The Program on America and the Global Economy Presents a Discussion:

Supply & Safety: Monitoring Imported Food

Tuesday, Feb. 5th, 2013

9:30 – 11:00 am

5th Floor Conference Room, Woodrow Wilson Center


Lori Wallach, Director, Public Citizen’s Global Trade Watch

Ted Poplawski, Special Assistant to the Director on Import Operations and Policy, FDA

Carmen Stacy, Director, Global Issues & Multilateral Affairs, Grocery Manufacturers Association

Les Glick, Partner, Porter Wright Morris & Arthur, Washington, D.C.


Kent Hughes, Director, Program on America and the Global Economy

According to the USDA, about 15% of all food eaten by Americans is imported. With the growing globalization of our nation’s food supply, imported food safety has become an increasing national concern.  This event will discuss concerns about food imports and the responsibilities of food importers and regulators for the safety of food products grown outside of the United States and their impact on the demand for certain imported products, international food trade patterns, and foreign access to U.S. markets.

Light refreshments and coffee will be provided.

Please RSVP acceptances only to page@wilsoncenter.org

For a map and directions see: http://www.wilsoncenter.org/directions

Please bring photo ID and arrive 15 minutes ahead to allow time for the security checkpoint.

Media guests, including TV crews, are welcome and should RSVP directly to elizabeth.white@wilsoncenter.org

*Media bringing heavy electronic equipment – such as video cameras – MUST indicate this in their response, so they may be cleared through our building security and allowed entrance. Failure to indicate your intention to bring video cameras 24 hours before the event may result in being denied access to the Wilson Center building, please err toward responding if you would like to attend.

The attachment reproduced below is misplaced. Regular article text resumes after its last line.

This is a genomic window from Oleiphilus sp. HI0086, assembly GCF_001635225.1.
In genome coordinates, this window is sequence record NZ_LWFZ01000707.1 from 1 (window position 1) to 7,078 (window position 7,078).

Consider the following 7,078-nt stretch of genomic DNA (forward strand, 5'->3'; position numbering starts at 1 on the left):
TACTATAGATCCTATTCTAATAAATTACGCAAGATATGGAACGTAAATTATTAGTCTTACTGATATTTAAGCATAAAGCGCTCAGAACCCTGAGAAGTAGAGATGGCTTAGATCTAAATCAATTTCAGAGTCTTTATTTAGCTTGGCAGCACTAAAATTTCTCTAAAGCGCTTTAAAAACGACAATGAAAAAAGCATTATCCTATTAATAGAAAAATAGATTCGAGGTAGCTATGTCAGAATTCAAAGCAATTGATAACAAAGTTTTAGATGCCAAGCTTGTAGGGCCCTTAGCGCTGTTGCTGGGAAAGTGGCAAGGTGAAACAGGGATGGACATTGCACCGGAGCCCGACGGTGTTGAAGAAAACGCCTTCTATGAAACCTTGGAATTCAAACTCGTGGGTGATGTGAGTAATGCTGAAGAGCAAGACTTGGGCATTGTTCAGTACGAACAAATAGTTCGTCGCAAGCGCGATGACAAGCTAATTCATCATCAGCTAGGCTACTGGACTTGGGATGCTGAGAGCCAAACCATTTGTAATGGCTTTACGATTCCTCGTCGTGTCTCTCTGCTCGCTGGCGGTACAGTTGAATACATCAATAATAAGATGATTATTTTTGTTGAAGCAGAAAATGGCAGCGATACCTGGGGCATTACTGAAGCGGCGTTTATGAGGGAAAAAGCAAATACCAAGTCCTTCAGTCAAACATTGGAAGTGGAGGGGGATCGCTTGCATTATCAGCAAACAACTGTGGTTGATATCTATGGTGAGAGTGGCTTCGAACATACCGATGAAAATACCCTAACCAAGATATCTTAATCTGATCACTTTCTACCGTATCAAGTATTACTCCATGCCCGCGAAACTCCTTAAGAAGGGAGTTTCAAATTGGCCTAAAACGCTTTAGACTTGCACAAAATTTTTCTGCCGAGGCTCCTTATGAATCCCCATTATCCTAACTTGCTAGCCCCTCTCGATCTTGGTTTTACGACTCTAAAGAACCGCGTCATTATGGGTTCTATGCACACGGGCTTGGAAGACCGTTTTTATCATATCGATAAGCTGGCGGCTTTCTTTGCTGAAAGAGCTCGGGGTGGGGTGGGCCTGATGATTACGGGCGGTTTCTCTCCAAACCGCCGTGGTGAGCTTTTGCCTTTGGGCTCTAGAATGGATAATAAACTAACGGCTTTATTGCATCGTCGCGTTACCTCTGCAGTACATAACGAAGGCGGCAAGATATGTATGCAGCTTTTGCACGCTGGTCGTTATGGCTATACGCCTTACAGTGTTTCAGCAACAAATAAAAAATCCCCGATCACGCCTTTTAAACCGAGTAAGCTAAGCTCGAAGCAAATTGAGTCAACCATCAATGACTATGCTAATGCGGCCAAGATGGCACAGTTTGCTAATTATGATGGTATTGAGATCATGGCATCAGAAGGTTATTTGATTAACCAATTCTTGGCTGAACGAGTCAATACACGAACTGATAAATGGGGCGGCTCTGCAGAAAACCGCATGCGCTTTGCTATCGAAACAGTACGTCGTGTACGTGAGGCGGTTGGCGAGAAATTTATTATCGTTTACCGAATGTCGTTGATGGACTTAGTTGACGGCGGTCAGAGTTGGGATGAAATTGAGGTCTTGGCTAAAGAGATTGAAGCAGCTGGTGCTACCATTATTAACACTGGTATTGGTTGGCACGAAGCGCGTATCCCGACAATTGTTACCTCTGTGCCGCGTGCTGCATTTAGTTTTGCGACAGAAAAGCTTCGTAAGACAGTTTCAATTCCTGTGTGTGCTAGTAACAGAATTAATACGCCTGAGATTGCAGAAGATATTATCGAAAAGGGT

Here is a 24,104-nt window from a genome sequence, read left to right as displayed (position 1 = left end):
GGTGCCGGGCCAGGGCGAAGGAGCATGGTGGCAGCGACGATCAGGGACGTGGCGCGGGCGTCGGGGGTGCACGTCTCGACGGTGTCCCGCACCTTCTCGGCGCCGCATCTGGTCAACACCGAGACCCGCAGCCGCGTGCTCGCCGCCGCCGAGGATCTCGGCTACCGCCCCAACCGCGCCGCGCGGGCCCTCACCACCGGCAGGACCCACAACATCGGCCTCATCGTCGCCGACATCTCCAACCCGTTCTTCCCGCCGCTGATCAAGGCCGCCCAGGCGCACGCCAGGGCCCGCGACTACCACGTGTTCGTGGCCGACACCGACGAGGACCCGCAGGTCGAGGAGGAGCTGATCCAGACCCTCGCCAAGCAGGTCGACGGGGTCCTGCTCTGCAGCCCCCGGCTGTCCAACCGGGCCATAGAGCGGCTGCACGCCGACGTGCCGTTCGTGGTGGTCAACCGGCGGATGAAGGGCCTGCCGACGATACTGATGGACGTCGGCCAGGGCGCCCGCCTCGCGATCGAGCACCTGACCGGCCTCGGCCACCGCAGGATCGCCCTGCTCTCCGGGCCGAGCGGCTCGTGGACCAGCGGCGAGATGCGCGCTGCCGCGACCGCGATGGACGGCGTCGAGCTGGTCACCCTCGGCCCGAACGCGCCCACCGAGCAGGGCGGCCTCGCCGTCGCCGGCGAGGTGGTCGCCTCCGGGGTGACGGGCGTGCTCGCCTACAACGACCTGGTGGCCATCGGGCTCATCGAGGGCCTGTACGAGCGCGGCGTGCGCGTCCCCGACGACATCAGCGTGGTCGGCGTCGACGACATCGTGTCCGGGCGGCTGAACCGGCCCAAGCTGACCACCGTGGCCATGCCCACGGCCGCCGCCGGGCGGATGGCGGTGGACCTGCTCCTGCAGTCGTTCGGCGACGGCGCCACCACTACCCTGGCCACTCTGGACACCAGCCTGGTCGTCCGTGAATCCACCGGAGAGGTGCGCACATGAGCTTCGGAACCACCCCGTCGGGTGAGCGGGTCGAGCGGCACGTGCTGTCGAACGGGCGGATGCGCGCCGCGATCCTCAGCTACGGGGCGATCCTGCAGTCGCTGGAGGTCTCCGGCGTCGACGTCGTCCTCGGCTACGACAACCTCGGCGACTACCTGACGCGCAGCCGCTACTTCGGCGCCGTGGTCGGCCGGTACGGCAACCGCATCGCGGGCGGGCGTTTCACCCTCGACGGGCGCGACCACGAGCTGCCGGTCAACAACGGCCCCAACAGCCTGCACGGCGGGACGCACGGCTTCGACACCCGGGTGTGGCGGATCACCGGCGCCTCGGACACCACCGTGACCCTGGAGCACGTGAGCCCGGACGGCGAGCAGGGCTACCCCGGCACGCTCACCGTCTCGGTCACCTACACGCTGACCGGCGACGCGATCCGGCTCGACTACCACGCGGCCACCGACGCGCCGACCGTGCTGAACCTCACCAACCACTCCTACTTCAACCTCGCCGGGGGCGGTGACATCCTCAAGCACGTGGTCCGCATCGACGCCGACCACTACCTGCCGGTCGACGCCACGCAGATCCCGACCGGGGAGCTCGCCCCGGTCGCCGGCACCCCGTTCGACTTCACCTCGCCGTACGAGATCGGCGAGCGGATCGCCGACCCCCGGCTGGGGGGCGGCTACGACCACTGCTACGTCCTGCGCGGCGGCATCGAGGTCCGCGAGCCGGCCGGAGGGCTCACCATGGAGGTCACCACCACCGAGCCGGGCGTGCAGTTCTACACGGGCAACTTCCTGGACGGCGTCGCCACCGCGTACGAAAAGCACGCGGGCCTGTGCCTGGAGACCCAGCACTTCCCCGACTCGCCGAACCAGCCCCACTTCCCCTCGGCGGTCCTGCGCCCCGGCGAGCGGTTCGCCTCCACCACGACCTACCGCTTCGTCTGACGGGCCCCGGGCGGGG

One Response to

  1. PAGE says:

    As a point of clarification, the Bush Administration was not using faulty data and trying to rush through import clearance for cooked chicken from China. Risk assessments are lengthy affairs involving career government scientists and regulators. China and imports being politically charged topics, Congress initially intervened and withheld funding for the risk assessment. The subsequent restoration of the funding was not due to any WTO action but rather a change in party control of the U.S. House. While there are still no Chinese facilities approved for exporting product to the U.S., it should be noted that dubious sanitary and phytosanitary (SPS) requirements have become the de facto choice for agrifood trade barriers ever since the Uruguay Round effectively limited the use of tariffs for such purposes. This is why the Obama Administration is currently seeking to add more reliable SPS procedures and related adjudication options into the Trans-Pacific Partnership negotiations.

    -Gary Blumenthal

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